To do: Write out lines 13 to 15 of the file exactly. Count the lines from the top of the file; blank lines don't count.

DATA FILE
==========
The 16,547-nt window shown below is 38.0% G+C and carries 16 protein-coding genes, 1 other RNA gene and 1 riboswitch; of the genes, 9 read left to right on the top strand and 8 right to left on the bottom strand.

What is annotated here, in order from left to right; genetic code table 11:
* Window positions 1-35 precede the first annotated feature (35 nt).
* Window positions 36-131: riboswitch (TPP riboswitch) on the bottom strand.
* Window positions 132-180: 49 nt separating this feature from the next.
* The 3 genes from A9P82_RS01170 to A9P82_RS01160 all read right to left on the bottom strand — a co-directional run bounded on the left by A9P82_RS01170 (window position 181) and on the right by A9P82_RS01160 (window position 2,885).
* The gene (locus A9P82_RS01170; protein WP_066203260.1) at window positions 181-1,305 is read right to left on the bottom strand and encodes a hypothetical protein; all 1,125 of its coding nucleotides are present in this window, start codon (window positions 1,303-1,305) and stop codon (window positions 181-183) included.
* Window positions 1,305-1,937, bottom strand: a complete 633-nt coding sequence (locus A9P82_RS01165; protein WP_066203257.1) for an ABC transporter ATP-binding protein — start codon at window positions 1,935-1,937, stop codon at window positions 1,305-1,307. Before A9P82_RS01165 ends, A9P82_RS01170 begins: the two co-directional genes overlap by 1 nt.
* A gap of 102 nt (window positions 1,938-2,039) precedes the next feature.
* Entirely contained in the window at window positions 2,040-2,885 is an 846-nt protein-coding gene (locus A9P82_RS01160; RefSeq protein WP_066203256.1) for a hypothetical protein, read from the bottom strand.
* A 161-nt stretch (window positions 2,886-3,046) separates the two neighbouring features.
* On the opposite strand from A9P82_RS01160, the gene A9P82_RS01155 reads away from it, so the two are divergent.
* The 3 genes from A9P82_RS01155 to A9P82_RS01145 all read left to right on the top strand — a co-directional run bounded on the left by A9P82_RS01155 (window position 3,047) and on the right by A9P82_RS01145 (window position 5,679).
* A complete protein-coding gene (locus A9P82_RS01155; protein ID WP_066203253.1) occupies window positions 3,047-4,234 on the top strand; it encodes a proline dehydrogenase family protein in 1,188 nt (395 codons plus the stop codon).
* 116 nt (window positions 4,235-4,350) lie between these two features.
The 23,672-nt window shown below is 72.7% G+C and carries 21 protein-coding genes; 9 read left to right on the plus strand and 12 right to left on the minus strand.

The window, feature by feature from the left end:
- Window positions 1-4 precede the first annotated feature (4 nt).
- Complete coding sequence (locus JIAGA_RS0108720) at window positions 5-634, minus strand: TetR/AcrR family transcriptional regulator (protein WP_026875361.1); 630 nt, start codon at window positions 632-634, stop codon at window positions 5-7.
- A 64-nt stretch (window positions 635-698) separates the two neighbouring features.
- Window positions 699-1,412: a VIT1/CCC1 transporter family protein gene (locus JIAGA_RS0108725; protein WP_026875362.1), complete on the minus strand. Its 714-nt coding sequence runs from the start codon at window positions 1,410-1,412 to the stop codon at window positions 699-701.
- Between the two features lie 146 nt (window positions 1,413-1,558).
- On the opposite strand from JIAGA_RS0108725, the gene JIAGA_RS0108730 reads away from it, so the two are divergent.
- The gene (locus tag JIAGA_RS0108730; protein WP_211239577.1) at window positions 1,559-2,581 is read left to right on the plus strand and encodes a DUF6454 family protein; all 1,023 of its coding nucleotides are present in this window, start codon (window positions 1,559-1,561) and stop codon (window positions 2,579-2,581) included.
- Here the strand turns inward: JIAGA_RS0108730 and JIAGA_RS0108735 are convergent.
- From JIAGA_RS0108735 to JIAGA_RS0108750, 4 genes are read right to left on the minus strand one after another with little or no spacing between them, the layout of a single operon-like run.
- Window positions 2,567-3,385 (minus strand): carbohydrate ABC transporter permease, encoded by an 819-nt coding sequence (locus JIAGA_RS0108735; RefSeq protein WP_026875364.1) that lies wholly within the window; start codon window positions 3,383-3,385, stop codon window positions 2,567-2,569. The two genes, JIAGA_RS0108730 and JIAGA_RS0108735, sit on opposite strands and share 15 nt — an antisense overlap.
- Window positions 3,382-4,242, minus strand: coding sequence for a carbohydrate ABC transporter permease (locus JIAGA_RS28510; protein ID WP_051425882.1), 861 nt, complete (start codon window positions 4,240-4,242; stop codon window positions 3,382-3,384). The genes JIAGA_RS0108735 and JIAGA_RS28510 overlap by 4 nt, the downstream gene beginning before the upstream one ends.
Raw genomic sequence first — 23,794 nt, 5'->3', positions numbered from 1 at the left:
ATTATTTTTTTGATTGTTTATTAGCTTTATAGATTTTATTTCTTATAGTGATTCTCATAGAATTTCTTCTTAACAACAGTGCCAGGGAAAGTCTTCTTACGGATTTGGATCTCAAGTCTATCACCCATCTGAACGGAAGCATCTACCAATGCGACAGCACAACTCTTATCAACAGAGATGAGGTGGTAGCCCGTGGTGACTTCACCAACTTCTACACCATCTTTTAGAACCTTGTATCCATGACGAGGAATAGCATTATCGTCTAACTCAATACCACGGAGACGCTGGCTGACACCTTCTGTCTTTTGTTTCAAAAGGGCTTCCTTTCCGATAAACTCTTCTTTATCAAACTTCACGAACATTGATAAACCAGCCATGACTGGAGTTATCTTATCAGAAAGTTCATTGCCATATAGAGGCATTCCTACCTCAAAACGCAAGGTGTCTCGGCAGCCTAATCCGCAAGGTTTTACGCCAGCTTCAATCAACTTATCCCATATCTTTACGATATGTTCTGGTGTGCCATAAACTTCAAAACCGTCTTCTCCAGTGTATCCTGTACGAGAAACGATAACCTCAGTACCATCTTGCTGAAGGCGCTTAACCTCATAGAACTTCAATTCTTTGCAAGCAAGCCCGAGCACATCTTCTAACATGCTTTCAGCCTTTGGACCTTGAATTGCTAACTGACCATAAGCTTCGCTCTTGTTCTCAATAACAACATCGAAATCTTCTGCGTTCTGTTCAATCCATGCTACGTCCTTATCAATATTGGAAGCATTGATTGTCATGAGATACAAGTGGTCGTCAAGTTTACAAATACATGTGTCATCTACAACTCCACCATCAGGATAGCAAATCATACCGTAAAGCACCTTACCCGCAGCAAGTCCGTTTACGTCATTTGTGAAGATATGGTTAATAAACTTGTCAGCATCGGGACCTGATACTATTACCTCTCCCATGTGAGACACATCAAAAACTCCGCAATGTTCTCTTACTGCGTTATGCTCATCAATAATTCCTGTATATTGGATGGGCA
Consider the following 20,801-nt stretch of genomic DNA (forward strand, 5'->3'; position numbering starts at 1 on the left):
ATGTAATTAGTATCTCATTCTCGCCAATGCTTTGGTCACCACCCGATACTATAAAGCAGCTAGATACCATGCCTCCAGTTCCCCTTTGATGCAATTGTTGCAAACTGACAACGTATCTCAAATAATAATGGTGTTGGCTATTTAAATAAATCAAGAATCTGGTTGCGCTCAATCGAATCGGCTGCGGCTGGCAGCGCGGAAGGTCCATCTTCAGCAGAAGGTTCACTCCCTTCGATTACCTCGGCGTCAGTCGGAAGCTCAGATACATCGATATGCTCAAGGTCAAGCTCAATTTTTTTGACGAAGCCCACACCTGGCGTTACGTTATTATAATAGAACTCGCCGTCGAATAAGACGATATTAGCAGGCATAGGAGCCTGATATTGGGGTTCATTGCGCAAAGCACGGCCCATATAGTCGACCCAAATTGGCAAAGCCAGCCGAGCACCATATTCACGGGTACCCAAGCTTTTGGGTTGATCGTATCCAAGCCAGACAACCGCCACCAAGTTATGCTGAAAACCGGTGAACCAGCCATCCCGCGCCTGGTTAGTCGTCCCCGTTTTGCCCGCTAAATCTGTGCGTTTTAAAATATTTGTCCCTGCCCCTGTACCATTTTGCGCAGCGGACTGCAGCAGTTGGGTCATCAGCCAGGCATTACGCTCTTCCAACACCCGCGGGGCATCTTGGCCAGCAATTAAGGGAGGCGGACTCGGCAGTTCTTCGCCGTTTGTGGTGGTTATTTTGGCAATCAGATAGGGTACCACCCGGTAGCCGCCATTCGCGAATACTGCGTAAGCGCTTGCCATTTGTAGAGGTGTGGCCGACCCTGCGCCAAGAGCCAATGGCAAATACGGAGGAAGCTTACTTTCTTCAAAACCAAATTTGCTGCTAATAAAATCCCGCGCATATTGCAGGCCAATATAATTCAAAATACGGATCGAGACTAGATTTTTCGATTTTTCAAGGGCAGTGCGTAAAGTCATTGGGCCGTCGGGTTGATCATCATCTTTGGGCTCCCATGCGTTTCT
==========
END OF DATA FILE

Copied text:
* The 3 genes from A9P82_RS01155 to A9P82_RS01145 all read left to right on the top strand — a co-directional run bounded on the left by A9P82_RS01155 (window position 3,047) and on the right by A9P82_RS01145 (window position 5,679).
* A complete protein-coding gene (locus A9P82_RS01155; protein ID WP_066203253.1) occupies window positions 3,047-4,234 on the top strand; it encodes a proline dehydrogenase family protein in 1,188 nt (395 codons plus the stop codon).
* 116 nt (window positions 4,235-4,350) lie between these two features.